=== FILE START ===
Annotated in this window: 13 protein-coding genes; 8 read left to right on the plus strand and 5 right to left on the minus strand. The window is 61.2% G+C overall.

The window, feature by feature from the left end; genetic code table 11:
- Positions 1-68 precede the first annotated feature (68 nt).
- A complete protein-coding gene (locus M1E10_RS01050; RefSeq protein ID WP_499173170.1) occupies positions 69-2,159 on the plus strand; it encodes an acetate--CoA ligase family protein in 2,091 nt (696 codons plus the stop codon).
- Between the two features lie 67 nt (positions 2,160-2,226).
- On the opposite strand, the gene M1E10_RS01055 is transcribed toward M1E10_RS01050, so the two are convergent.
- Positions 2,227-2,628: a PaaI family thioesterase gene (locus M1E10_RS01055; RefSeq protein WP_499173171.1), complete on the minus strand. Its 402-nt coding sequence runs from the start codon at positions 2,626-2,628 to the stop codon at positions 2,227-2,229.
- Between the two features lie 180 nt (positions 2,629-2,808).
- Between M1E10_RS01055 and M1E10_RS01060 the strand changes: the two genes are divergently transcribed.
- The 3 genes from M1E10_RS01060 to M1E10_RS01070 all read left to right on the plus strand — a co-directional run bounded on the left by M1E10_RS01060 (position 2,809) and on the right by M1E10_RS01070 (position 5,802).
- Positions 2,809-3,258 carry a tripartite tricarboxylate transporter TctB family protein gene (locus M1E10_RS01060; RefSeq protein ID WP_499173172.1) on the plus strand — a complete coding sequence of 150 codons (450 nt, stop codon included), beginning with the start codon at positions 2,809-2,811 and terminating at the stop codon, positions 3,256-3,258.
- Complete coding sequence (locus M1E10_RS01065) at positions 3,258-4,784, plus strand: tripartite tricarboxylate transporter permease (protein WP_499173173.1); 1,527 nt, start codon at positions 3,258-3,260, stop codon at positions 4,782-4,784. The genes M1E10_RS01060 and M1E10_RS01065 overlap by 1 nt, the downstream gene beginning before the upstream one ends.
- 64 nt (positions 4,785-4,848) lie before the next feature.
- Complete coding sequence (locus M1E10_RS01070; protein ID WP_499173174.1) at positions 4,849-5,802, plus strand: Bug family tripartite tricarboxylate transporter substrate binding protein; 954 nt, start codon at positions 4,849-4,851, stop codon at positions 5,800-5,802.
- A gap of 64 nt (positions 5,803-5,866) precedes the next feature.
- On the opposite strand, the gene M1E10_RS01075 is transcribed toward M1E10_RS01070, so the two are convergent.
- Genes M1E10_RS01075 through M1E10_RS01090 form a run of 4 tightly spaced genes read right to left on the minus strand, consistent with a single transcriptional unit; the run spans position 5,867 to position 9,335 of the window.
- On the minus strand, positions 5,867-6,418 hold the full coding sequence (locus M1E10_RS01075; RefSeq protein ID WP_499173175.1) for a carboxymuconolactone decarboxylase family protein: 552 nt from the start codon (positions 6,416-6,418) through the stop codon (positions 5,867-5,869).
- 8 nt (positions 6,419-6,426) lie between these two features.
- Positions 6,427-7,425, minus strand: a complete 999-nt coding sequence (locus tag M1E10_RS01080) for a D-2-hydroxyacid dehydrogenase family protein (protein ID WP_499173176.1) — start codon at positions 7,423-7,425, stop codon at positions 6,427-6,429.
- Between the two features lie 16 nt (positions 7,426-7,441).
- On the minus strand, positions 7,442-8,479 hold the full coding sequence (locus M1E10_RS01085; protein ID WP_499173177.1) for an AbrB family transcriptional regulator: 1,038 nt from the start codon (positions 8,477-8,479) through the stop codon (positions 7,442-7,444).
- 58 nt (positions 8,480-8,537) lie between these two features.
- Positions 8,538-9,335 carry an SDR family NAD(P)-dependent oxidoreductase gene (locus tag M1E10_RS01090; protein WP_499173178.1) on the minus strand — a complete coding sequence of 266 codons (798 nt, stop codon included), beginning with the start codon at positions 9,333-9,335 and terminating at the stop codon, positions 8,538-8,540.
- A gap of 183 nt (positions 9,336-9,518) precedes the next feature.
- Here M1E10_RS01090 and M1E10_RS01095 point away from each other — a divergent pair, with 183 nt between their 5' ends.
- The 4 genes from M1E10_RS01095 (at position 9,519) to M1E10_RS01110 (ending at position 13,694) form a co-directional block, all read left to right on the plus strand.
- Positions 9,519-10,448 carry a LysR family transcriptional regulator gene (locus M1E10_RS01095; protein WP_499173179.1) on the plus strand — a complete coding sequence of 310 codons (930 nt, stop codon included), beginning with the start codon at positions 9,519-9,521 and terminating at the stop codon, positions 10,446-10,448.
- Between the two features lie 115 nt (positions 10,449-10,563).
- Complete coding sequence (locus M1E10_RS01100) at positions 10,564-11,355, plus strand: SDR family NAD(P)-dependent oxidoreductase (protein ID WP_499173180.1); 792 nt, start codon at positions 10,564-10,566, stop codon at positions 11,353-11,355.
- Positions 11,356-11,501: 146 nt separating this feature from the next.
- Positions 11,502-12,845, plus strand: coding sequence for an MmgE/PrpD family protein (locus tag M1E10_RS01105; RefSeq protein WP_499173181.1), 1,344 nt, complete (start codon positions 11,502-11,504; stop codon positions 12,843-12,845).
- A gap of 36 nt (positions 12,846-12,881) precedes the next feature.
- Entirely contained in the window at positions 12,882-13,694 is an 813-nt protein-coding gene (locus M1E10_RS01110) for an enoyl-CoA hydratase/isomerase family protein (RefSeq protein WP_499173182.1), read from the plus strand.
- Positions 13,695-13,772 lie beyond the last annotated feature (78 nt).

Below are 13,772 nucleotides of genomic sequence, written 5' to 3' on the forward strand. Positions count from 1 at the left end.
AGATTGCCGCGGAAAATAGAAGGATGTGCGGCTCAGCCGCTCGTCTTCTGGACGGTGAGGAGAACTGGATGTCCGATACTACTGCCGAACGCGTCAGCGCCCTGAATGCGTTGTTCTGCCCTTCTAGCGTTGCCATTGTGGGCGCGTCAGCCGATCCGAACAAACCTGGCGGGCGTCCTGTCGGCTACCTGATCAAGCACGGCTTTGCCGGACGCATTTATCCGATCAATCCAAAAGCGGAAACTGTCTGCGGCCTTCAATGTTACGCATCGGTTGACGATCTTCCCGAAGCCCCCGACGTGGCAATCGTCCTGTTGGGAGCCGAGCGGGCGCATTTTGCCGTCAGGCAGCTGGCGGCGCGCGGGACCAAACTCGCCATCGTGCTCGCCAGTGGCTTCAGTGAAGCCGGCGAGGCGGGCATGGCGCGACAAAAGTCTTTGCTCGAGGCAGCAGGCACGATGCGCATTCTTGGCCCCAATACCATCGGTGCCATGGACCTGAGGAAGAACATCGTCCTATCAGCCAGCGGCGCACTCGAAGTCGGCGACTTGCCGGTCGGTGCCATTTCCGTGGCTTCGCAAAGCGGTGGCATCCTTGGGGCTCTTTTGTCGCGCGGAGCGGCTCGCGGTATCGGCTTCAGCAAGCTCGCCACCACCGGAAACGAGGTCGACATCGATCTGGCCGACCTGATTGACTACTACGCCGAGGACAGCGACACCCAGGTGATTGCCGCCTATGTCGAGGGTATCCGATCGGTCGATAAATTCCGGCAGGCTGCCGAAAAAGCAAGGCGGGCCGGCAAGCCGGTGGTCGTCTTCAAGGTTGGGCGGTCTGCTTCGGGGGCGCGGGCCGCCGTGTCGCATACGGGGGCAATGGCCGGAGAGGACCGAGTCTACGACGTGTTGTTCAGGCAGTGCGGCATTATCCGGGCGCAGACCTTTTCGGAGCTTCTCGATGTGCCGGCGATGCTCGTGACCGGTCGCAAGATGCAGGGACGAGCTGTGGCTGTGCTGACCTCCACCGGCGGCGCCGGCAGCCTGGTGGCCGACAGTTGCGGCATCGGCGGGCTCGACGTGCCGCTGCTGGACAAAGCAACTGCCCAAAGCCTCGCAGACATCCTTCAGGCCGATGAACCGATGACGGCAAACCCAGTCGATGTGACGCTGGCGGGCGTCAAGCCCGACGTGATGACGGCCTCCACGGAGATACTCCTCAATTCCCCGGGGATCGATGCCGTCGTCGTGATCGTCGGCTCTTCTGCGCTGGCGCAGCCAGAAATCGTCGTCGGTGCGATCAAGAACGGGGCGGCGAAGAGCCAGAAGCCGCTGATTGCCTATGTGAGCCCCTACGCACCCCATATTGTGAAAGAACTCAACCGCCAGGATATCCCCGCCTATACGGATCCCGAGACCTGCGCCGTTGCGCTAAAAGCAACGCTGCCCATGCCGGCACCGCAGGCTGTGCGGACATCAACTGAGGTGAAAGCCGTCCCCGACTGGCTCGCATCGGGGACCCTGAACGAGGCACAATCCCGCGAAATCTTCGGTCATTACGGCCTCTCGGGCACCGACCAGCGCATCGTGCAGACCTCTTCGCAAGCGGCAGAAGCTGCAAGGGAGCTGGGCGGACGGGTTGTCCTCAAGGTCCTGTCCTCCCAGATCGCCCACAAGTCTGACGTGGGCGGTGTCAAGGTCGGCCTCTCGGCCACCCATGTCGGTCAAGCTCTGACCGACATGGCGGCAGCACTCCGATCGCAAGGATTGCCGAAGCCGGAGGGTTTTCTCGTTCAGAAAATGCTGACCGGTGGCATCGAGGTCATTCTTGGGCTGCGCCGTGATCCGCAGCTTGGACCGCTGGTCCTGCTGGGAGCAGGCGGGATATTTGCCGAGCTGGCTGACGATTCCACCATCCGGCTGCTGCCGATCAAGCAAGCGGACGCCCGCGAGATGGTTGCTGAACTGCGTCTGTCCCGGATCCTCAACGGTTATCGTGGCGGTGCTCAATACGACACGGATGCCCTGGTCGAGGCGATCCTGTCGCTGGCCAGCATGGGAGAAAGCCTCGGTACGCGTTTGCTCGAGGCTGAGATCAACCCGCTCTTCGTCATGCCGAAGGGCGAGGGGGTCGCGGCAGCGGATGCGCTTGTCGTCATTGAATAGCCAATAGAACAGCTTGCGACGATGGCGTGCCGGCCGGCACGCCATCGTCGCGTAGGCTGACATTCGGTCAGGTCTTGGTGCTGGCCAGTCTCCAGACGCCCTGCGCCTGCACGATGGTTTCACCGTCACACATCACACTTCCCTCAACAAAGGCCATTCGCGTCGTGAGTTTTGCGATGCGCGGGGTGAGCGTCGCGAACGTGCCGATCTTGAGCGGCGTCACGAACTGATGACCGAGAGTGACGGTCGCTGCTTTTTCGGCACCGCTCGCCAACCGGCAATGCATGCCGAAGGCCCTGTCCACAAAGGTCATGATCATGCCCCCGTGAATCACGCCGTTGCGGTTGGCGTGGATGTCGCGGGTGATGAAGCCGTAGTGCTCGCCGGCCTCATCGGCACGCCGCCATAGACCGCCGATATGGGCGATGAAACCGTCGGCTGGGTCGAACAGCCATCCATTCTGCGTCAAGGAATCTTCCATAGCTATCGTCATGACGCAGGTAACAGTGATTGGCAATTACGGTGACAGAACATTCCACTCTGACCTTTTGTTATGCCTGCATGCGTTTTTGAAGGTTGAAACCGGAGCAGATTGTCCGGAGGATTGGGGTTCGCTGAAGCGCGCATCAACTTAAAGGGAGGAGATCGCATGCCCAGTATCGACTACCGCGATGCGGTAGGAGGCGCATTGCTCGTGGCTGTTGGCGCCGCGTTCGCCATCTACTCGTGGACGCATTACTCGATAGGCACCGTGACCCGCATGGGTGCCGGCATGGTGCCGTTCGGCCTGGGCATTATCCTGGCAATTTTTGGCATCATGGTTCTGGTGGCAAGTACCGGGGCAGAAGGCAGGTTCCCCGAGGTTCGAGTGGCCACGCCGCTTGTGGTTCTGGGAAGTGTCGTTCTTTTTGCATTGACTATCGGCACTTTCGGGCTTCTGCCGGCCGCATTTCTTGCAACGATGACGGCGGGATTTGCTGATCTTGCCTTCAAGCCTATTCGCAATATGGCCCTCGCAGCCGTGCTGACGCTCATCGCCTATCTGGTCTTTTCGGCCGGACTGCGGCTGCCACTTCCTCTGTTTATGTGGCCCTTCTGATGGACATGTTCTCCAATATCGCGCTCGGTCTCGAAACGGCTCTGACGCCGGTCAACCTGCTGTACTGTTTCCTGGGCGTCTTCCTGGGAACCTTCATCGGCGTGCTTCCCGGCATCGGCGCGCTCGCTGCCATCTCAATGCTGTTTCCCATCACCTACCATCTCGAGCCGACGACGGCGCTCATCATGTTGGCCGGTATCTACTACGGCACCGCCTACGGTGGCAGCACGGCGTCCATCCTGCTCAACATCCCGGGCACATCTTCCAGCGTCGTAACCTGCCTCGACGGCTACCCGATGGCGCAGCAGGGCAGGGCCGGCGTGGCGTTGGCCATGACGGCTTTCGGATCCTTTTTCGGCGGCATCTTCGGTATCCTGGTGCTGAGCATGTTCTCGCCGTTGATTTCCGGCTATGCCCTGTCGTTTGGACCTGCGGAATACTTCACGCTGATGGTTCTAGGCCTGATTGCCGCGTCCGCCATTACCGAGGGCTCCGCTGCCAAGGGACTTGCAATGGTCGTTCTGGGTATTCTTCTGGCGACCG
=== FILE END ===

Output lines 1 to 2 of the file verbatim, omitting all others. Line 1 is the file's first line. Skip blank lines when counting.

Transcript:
Annotated in this window: 13 protein-coding genes; 8 read left to right on the plus strand and 5 right to left on the minus strand. The window is 61.2% G+C overall.

The window, feature by feature from the left end; genetic code table 11: